May 19, 2020

Free trade agreements are helping 93% of Australian businesses export – ECA report

Export Council of Australia
Australian Trade and Investment Commission
Addie Thomes
2 min
Free trade agreements are helping 93% of Australian businesses export – ECA report

The Export Council of Australia (ECA) has highlighted the positive impact of free trade agreements (FTA) on businesses in its Australia’s International Business Survey 2017.

Over 1,000 businesses were surveyed this year, 93% of which were exporting, 48% importing, 23% involved in other international activities (such as research and development), and 19% involved in two-way investment.

The report, commissioned by ECA with the support of Australian Trade and Investment Commission and the Export Finance and Insurance Corporation, also found that 35% of business earned international revenues from six or more countries, with three in four looking to export into new territories in the next two years.


Lisa McAuley, Strategic Advisor at the ECA, said: “It was pleasing to see that respondents reported several benefits to Australia’s FTA network beyond increased exports, including ‘making sales not previously permitted’ and ‘recognising Australian standards.

“What did not come as a surprise to the ECA is that most firms that reported they ‘do not gain export sales benefit’ from an FTA are not filling out the paperwork to claim a benefit. Respondents said that they either ‘don’t know’ whether they receive an export sales benefit from an FTA, or they are completely outsourcing their FTA documentation.”

The report also highlighted that nearly half of Australian businesses are investing in product and service innovation in order to boost export trade.  

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Jun 7, 2021

Business Chief Legend: Ho Ching, CEO of Temasek

3 min
Singaporean Ho Ching created the largest listed defence engineering company in Asia, before leading Singapore’s sovereign wealth fund to global success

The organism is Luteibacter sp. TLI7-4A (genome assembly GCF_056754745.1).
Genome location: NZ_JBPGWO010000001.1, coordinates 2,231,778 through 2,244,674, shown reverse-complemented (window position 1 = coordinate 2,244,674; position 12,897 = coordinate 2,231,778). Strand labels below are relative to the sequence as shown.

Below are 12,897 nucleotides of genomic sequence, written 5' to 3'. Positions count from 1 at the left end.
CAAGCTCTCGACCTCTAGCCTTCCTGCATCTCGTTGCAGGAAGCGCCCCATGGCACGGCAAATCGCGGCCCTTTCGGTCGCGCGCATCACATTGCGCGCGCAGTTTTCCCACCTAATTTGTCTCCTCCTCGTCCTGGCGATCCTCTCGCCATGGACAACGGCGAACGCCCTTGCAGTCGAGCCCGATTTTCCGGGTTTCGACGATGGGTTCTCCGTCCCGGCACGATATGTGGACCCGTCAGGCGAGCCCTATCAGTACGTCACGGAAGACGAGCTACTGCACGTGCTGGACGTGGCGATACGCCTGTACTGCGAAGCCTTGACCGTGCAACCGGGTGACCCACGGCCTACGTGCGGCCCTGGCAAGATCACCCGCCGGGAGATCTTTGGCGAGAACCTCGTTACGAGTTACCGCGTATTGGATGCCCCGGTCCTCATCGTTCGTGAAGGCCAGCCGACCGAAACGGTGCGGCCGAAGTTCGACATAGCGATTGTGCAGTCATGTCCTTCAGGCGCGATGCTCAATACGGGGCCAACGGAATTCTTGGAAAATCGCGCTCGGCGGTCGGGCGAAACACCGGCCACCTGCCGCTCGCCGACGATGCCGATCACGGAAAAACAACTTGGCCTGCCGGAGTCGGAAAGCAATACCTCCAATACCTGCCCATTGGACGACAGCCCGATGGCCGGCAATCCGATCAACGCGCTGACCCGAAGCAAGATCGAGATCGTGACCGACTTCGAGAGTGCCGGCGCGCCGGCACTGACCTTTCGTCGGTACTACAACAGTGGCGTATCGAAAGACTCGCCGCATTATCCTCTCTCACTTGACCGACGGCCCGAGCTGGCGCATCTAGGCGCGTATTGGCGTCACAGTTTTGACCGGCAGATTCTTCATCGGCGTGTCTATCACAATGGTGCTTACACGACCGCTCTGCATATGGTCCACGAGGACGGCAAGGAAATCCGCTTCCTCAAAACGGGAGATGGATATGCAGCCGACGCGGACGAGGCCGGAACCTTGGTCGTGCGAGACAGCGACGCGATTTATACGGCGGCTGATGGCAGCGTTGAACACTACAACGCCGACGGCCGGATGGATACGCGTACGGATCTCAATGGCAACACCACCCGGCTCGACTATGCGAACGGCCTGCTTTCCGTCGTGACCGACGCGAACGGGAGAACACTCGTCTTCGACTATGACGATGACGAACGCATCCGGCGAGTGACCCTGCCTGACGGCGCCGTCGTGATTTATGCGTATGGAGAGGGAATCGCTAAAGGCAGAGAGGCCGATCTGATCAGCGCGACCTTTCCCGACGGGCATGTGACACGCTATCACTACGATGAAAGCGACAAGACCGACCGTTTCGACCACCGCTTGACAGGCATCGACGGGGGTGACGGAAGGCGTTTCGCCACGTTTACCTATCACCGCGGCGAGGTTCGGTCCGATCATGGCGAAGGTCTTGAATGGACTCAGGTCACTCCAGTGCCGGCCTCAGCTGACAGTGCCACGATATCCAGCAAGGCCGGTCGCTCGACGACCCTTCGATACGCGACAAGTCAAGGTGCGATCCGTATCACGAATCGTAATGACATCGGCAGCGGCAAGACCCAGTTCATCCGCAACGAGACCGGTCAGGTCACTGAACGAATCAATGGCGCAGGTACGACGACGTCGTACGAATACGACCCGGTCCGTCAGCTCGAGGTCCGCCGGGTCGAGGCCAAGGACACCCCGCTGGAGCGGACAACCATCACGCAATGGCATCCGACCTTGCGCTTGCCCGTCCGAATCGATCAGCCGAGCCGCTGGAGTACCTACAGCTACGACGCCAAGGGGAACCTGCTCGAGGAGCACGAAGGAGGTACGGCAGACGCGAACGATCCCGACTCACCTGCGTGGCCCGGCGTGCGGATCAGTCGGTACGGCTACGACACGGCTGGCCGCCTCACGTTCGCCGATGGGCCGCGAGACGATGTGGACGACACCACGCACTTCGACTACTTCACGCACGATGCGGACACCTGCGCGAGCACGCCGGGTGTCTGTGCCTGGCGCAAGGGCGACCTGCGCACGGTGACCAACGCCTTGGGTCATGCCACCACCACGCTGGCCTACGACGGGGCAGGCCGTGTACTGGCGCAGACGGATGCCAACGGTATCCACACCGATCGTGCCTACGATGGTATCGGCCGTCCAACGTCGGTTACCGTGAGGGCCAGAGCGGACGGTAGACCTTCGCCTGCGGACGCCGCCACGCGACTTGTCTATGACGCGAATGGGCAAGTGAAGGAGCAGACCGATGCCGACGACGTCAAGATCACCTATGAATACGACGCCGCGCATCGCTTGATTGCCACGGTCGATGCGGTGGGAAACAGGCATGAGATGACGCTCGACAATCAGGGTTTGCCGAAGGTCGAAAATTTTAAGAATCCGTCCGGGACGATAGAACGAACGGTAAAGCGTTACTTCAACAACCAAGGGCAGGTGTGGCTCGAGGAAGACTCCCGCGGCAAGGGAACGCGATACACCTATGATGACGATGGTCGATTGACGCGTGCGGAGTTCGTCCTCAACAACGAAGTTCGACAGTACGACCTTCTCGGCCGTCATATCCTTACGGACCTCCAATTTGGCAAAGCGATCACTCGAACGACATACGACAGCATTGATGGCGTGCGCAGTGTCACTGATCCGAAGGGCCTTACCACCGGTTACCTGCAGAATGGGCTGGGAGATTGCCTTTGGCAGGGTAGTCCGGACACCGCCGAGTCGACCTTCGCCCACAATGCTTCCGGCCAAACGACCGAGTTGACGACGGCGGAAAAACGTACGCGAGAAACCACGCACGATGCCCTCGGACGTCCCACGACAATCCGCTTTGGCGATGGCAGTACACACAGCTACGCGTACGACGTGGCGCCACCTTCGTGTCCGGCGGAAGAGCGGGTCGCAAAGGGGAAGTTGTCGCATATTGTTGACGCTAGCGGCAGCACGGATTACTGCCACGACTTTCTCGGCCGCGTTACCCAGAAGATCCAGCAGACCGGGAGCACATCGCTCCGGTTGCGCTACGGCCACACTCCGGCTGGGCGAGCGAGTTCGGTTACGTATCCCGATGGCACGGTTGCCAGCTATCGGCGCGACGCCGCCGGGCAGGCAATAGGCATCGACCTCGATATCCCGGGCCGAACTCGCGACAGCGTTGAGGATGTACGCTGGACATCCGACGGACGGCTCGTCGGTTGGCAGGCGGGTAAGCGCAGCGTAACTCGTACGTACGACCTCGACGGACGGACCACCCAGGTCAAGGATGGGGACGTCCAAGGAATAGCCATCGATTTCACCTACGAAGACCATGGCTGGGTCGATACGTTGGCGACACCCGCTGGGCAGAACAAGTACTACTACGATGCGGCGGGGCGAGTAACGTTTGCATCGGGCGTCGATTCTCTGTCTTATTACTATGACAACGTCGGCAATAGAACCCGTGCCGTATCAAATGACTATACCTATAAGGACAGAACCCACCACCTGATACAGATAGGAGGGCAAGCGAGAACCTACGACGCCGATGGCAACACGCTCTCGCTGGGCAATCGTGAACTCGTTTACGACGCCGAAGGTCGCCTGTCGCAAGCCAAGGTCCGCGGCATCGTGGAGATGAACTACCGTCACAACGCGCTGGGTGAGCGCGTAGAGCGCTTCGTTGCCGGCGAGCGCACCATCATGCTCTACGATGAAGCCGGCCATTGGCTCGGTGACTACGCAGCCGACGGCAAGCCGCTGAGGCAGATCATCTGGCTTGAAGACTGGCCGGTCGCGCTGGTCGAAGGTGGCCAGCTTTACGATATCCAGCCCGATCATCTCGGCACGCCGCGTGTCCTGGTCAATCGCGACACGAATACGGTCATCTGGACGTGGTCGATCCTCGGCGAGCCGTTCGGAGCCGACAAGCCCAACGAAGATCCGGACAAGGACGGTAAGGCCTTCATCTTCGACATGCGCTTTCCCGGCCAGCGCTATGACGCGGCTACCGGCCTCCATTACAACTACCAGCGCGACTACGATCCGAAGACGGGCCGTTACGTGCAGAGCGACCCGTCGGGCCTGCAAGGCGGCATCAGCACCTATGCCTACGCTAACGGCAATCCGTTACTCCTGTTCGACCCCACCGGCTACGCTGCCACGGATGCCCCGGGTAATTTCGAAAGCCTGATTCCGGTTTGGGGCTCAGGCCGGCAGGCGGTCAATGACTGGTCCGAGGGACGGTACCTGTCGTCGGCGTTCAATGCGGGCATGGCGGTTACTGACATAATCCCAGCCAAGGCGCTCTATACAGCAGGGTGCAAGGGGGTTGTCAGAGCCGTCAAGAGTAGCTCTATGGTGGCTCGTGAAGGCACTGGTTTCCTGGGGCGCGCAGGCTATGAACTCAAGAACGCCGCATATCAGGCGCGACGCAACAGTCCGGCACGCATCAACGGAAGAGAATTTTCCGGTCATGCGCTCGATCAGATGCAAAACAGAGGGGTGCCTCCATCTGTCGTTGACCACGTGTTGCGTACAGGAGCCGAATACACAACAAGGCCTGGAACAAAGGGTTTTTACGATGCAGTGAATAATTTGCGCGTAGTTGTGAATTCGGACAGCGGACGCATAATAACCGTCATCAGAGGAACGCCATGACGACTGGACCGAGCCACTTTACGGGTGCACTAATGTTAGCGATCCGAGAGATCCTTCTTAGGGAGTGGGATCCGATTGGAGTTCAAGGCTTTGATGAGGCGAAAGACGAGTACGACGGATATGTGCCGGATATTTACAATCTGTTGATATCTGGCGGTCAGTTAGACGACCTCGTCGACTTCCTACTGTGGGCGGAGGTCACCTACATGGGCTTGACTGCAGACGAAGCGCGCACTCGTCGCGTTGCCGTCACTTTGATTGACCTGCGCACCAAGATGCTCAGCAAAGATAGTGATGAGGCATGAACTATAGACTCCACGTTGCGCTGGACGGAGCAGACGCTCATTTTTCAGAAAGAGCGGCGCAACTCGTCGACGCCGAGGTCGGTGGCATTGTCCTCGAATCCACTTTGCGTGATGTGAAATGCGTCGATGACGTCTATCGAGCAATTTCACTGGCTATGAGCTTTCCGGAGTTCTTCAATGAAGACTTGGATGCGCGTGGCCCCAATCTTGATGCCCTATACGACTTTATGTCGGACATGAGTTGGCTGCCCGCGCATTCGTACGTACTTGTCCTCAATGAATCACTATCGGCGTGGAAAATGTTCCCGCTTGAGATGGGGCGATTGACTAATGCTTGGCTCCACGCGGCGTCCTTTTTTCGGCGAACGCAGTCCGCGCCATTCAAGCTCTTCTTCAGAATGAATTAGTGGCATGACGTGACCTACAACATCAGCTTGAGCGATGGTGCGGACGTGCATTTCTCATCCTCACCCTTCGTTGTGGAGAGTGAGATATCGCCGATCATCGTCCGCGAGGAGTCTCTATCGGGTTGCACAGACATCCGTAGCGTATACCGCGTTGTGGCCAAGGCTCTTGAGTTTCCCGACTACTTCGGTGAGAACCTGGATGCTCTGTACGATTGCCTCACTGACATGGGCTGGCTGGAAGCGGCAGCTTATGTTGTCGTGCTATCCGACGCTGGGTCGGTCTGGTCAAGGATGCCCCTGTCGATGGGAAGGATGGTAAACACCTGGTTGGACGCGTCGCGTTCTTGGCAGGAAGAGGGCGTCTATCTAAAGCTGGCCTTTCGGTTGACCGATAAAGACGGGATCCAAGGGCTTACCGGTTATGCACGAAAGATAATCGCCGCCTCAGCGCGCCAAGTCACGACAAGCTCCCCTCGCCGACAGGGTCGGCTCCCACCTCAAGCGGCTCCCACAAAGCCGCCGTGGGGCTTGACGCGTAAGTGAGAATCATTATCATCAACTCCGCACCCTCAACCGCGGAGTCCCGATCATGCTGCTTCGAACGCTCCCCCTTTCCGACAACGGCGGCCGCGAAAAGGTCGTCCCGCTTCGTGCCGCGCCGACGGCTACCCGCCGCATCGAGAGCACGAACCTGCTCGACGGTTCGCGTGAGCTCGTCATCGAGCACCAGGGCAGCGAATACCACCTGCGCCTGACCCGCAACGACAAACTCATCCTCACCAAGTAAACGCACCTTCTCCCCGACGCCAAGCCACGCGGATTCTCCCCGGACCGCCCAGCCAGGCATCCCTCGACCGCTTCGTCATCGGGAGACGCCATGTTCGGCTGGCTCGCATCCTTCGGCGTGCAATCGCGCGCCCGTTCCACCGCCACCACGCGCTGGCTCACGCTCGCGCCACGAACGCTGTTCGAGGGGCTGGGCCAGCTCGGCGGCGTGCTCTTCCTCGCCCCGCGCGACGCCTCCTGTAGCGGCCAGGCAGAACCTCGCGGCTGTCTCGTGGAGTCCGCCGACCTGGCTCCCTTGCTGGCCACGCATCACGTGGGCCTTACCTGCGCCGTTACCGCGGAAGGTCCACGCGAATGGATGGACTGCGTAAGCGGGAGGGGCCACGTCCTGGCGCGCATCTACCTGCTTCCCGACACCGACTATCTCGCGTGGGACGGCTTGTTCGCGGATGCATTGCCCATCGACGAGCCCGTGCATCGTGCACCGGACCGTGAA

Ask Singaporeans who Ho Ching is, and the majority will answer the ‘wife of Prime Minister Lee Hsien Loong’. And that’s certainly true. However, she’s also the CEO of Temasek Holdings, Singapore’s sovereign wealth fund, and one of the world’s largest investment companies.

Well, she is until October 1, 2021, as she recently announced she would be retiring following 16 years as CEO of the investment giant.

Since taking the reins in 2004, two years after joining Temasek as Executive Director, Ho has gradually transformed what was an investment firm wholly owned by Singapore’s Government into an active investor worldwide, splashing out on sectors like life sciences and tech, expanding its physical footprint with 11 offices worldwide (from London to Mumbai to San Francisco) and delivering growth of US$120 billion between 2010-2020.

Described by Temasek chairman Lim Boon Heng as having taken “bold steps to open new pathways in finding the character of the organisations”, Ho is credited with building Temasek’s international portfolio, with China recently surpassing Singapore for the first time.

As global a footprint as Ho may have however, she has her feet firmly planted on Singapore soil and is committed to this tiny city-state where she was not only educated (excluding a year at Stanford) but has remained throughout her long and illustrious career – first as an engineer at the Ministry of Defence in 1976, where she met her husband, and most notably as CEO of Singapore Technologies, where she spent a decade, and where she is credited with repositioning and growing the group into the largest listed defence engineering company in Asia.

It’s little wonder Ho has featured on Forbes’ annual World’s Most Powerful Women list for the past 16 years, in 2007 as the third most powerful woman in business outside the US, and in 2020 at #30 worldwide.

But it’s not all business. Ho has a strong track record in Singapore public service, serving as chairman of the Singapore Institute of Standards and Industrial Research and as deputy chairman of the Economic Development Board; and is a committed philanthropist with a focus on learning difficulties and healthcare.

As the pandemic kicked off, she not only led active investments in technology and life sciences, with German COVID-19 vaccine developer BioNTech among the most recent additions to Temasek’s portfolio, but through the Temasek Foundation – the firm’s philanthropic arm which supports vulnerable groups close to Ho’s heart, handed out hand sanitiser and face masks.

So, you would be forgiven for thinking that at age 68, Ho might simply relax. But in March 2021, just as she announced her retirement from Temasek, Ho joined the Board of Directors of Wellcome Leap, a US-based non-profit organisation that’s dedicated to accelerating innovations in global health. Not ready to put her firmly grounded feet up yet it seems.


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